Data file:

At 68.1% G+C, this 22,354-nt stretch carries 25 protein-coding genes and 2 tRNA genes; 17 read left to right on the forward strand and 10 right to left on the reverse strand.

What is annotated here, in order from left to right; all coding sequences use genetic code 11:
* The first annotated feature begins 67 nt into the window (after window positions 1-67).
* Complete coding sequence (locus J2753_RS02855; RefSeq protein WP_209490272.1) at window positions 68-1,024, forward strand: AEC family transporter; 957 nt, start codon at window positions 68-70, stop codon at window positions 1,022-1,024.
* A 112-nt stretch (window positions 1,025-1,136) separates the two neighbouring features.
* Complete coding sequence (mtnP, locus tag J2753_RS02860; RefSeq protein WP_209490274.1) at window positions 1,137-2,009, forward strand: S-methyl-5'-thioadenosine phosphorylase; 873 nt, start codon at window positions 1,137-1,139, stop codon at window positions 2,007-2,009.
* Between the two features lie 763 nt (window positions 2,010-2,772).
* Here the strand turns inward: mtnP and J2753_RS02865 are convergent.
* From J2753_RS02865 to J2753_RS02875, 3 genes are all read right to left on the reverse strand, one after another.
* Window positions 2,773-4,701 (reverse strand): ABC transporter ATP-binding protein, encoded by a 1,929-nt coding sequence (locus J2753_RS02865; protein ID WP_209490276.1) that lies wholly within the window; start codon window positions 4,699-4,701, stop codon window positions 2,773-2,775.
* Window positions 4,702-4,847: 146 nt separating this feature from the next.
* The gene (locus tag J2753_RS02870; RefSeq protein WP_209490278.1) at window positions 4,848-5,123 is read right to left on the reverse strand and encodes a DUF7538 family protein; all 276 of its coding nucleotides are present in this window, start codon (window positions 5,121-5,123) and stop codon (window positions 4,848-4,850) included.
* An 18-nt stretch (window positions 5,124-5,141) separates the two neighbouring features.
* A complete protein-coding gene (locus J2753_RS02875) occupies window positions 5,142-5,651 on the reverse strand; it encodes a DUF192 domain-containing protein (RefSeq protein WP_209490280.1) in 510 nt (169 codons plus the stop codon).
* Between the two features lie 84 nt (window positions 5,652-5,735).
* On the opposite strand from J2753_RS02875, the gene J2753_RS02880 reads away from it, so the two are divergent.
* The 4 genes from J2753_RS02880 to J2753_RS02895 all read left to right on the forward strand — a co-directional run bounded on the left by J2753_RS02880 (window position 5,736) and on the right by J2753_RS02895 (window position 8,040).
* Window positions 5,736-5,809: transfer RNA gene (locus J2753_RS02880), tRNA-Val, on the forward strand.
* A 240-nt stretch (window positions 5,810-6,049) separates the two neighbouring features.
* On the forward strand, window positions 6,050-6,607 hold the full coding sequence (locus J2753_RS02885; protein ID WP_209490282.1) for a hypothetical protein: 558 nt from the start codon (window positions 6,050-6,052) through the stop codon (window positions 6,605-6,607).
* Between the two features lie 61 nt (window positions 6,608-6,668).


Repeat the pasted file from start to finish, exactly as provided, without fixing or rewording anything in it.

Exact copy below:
At 68.1% G+C, this 22,354-nt stretch carries 25 protein-coding genes and 2 tRNA genes; 17 read left to right on the forward strand and 10 right to left on the reverse strand.

What is annotated here, in order from left to right; all coding sequences use genetic code 11:
* The first annotated feature begins 67 nt into the window (after window positions 1-67).
* Complete coding sequence (locus J2753_RS02855; RefSeq protein WP_209490272.1) at window positions 68-1,024, forward strand: AEC family transporter; 957 nt, start codon at window positions 68-70, stop codon at window positions 1,022-1,024.
* A 112-nt stretch (window positions 1,025-1,136) separates the two neighbouring features.
* Complete coding sequence (mtnP, locus tag J2753_RS02860; RefSeq protein WP_209490274.1) at window positions 1,137-2,009, forward strand: S-methyl-5'-thioadenosine phosphorylase; 873 nt, start codon at window positions 1,137-1,139, stop codon at window positions 2,007-2,009.
* Between the two features lie 763 nt (window positions 2,010-2,772).
* Here the strand turns inward: mtnP and J2753_RS02865 are convergent.
* From J2753_RS02865 to J2753_RS02875, 3 genes are all read right to left on the reverse strand, one after another.
* Window positions 2,773-4,701 (reverse strand): ABC transporter ATP-binding protein, encoded by a 1,929-nt coding sequence (locus J2753_RS02865; protein ID WP_209490276.1) that lies wholly within the window; start codon window positions 4,699-4,701, stop codon window positions 2,773-2,775.
* Window positions 4,702-4,847: 146 nt separating this feature from the next.
* The gene (locus tag J2753_RS02870; RefSeq protein WP_209490278.1) at window positions 4,848-5,123 is read right to left on the reverse strand and encodes a DUF7538 family protein; all 276 of its coding nucleotides are present in this window, start codon (window positions 5,121-5,123) and stop codon (window positions 4,848-4,850) included.
* An 18-nt stretch (window positions 5,124-5,141) separates the two neighbouring features.
* A complete protein-coding gene (locus J2753_RS02875) occupies window positions 5,142-5,651 on the reverse strand; it encodes a DUF192 domain-containing protein (RefSeq protein WP_209490280.1) in 510 nt (169 codons plus the stop codon).
* Between the two features lie 84 nt (window positions 5,652-5,735).
* On the opposite strand from J2753_RS02875, the gene J2753_RS02880 reads away from it, so the two are divergent.
* The 4 genes from J2753_RS02880 to J2753_RS02895 all read left to right on the forward strand — a co-directional run bounded on the left by J2753_RS02880 (window position 5,736) and on the right by J2753_RS02895 (window position 8,040).
* Window positions 5,736-5,809: transfer RNA gene (locus J2753_RS02880), tRNA-Val, on the forward strand.
* A 240-nt stretch (window positions 5,810-6,049) separates the two neighbouring features.
* On the forward strand, window positions 6,050-6,607 hold the full coding sequence (locus J2753_RS02885; protein ID WP_209490282.1) for a hypothetical protein: 558 nt from the start codon (window positions 6,050-6,052) through the stop codon (window positions 6,605-6,607).
* Between the two features lie 61 nt (window positions 6,608-6,668).